6. Edgar Renteria

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    1997 Stats: .277/.327/.340, 4 HR

    When it was all said and done, Edgar Renteria would have a solid MLB career. Looking toward the future from a 1997 perspective, he was all potential and little results. 

    He had been the shortstop for the Florida Marlins all season long but had a poor year at the plate. Needless to say, he wasn't expected to contribute in a big way when the surprise Marlins reached the World Series, but he did.

    Renteria shocked the Cleveland Indians by going 9-for-31 with three walks, RBI and runs scored. 

5. Kurt Bevacqua

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    1984 Stats: .200/.326/.275, 1 HR

    Kurt Bevacqua's career was all but finished in 1984. 

    He was a solid utility man that had played a lot of positions for a lot of ballclubs over a lot of years, and he seemed to be at the end of his rope when he hit just .200 for the San Diego Padres during the 1984 campaign. 

    But no man was more important during the World Series. 

    The Padres were set to square off with the Detroit Tigers, and their 37-year-old utility man would play a crucial role. Bevacqua would go 7-for-17 with a pair of home runs and doubles each, driving in four runs to help lead the Padres to victory.

4. Bobby Richardson

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    1960 Stats: .252/.303/.298, 1 HR

    The 1960 New York Yankees could hit. If you were looking for a potential World Series hero, you had your choices, including Mickey Mantle, Roger Maris and Bill Skowron, just to name a few. 

    One name that you wouldn't have chosen was Bobby Richardson—the Yankees' slick defender who wasn't exactly known for his bat—until the 1960 World Series. 

    The Pittsburgh Pirates came into the series with enough concerns about the Yankees lineup. They seemed to be in trouble when Richardson went 11-for-30 with a grand slam, two doubles and 11 RBI. It sure looked as though the Yankees had the Pirates on the ropes. 

    Of course, Bill Mazeroski had other ideas, but that's a story for another slideshow.

3. Tony Womack

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    2001 Stats: .266/.307/.345, 3 HR

    Throughout most of his career, Tony Womack would be known as a solid infielder with above-average speed that, outside of his 1997 season, never really did anything too spectacular. He would develop into a very nice utility player, and that was fine.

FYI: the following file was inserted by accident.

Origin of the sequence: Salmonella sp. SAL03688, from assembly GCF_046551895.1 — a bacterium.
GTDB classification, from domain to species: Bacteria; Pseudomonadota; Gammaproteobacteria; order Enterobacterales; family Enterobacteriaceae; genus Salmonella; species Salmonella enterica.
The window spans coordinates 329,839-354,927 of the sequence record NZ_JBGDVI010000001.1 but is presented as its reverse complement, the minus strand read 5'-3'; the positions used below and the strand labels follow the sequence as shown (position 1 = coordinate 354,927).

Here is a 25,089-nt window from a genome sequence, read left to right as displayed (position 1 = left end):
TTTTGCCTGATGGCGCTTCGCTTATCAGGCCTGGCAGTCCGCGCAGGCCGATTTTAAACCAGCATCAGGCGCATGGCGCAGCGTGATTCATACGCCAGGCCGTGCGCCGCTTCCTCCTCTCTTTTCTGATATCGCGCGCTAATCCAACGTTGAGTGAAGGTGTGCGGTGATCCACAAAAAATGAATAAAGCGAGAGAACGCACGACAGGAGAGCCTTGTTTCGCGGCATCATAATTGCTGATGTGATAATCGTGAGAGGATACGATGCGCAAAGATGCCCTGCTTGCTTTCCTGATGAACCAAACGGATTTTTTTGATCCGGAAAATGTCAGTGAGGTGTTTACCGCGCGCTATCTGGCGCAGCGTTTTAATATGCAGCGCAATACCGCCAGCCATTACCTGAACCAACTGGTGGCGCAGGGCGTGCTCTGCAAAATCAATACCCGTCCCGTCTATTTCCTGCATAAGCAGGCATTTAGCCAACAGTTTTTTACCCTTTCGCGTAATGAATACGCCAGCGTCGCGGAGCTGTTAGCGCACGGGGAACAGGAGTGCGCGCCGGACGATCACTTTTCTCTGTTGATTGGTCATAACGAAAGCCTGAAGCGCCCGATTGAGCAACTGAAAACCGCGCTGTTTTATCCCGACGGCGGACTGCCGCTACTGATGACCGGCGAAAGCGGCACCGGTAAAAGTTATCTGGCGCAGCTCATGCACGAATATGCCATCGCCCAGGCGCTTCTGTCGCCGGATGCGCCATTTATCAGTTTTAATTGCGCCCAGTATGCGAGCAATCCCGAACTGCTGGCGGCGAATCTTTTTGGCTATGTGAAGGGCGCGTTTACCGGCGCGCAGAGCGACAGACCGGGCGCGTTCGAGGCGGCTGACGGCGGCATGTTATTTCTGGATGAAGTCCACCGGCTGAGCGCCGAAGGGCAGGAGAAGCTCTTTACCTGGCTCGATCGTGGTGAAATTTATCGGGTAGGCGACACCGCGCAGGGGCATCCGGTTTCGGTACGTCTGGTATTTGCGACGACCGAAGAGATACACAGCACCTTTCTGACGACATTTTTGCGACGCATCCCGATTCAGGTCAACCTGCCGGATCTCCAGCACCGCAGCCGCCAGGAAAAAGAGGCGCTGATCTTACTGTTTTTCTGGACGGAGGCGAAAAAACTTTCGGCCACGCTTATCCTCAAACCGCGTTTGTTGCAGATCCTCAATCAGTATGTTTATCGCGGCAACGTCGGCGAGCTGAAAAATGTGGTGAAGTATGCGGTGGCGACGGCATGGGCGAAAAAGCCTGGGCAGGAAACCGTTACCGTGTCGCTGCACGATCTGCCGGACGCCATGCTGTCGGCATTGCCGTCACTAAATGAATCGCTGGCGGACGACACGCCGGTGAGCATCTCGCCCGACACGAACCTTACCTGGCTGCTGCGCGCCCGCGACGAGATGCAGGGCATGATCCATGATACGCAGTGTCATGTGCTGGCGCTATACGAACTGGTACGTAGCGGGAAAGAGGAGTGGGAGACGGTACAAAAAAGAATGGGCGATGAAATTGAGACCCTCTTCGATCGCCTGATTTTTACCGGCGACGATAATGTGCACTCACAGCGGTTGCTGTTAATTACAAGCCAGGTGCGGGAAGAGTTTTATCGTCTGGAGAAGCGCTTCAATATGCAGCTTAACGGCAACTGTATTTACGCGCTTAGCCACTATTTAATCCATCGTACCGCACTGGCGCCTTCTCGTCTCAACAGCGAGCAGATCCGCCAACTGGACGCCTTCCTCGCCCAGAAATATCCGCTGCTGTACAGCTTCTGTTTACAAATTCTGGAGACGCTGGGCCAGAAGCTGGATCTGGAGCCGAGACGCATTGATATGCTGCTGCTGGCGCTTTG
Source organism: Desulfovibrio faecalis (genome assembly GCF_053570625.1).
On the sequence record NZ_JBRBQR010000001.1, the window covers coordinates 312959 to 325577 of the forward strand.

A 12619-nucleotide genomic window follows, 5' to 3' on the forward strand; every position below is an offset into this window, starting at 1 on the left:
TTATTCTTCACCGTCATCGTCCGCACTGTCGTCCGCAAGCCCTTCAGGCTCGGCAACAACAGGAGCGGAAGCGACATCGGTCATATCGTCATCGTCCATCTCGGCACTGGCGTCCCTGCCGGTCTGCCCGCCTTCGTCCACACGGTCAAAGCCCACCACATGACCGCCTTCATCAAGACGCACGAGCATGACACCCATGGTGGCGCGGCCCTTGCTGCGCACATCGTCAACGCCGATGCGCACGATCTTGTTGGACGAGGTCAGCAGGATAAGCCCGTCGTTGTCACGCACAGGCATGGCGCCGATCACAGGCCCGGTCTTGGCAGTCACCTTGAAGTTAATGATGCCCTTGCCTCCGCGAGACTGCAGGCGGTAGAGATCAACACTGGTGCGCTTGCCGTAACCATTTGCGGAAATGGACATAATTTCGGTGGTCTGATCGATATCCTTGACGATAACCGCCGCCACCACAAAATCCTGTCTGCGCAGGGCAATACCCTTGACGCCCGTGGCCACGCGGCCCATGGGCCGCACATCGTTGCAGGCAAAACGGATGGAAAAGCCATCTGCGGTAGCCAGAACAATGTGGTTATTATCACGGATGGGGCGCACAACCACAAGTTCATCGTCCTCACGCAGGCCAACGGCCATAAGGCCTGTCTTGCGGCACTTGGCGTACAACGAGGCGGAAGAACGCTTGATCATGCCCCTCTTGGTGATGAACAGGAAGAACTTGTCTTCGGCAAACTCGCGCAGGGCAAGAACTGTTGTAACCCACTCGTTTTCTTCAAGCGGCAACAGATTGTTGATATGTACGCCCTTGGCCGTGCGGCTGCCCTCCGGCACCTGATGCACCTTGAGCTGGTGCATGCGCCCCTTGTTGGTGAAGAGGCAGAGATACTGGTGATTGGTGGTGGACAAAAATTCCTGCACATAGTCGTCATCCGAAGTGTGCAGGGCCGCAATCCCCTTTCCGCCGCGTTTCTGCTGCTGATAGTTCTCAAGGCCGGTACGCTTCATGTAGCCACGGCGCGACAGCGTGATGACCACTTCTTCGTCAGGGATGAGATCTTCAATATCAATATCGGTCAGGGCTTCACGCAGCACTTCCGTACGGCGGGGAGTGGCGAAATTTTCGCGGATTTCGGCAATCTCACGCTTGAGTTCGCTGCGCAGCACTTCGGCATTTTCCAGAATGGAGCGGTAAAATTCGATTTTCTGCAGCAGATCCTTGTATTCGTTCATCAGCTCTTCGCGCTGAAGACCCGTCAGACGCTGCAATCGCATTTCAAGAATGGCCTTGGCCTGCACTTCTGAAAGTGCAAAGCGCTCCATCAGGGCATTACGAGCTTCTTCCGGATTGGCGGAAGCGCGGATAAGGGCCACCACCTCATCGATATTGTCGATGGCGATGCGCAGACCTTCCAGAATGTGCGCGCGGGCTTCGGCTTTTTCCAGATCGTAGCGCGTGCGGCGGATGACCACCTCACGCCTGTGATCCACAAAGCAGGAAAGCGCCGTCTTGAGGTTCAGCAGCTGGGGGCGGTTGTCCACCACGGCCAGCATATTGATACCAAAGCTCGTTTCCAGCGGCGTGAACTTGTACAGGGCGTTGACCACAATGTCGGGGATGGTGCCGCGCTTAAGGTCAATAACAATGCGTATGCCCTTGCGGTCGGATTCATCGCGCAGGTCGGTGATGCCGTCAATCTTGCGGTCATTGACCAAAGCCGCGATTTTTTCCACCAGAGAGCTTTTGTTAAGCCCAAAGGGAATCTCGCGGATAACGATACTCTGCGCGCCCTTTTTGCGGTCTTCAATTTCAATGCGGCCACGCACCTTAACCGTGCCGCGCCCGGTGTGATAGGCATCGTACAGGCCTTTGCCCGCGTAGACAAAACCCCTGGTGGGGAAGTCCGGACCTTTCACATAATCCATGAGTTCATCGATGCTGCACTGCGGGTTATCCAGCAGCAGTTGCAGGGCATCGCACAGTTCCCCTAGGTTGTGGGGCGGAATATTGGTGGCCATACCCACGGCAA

But Womack found an opportunity to shine with the Arizona Diamondbacks in the thrilling 2001 World Series against the New York Yankees.

    The normally light-hitting Womack went 8-for-32 with three doubles, three runs scored and three RBI.

2. Carlos Ruiz

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    2008 Stats: .219/.320/.300, 4 HR

    The progress that Carlos Ruiz has made over just four seasons is nothing short of incredible. He was easily one of the best hitters in the National League in 2012—a stellar improvement from his work at the dish in 2008. 

    When the Philadelphia Phillies made their run at the World Series in 2008, they were an excellent offensive team, and Ruiz had nothing to do with it—until October. 

    Ruiz feasted on the Tampa Bay Rays pitching, going 6-for-16 with a home run, two doubles, two runs scored, four walks and three RBI. 

    He came in as a light-hitting catcher and left as "Senor Octubre." 

1. Brian Doyle

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    1978 Stats: .192/.192/.192, 0 HR

    The most unlikely World Series hero of all time? 

    Well, that would be former New York Yankees backup second baseman Brian Doyle. 

    Doyle didn't play much during the 1978 regular season, appearing in just 39 games as a 23-year-old rookie. Over that span of time, he hit just .192 with zero extra-base hits, but the '78 Fall Classic created a new monster. 

    When starting second baseman Willie Randolph went down with an injury, the Yanks called on Doyle to fill in for him. He did that and then some. 

    Doyle went 7-for-16 with a double, two RBI and four runs scored. He went from being a nobody to a postseason hero for the best postseason franchise of all time. Well done, Doyle.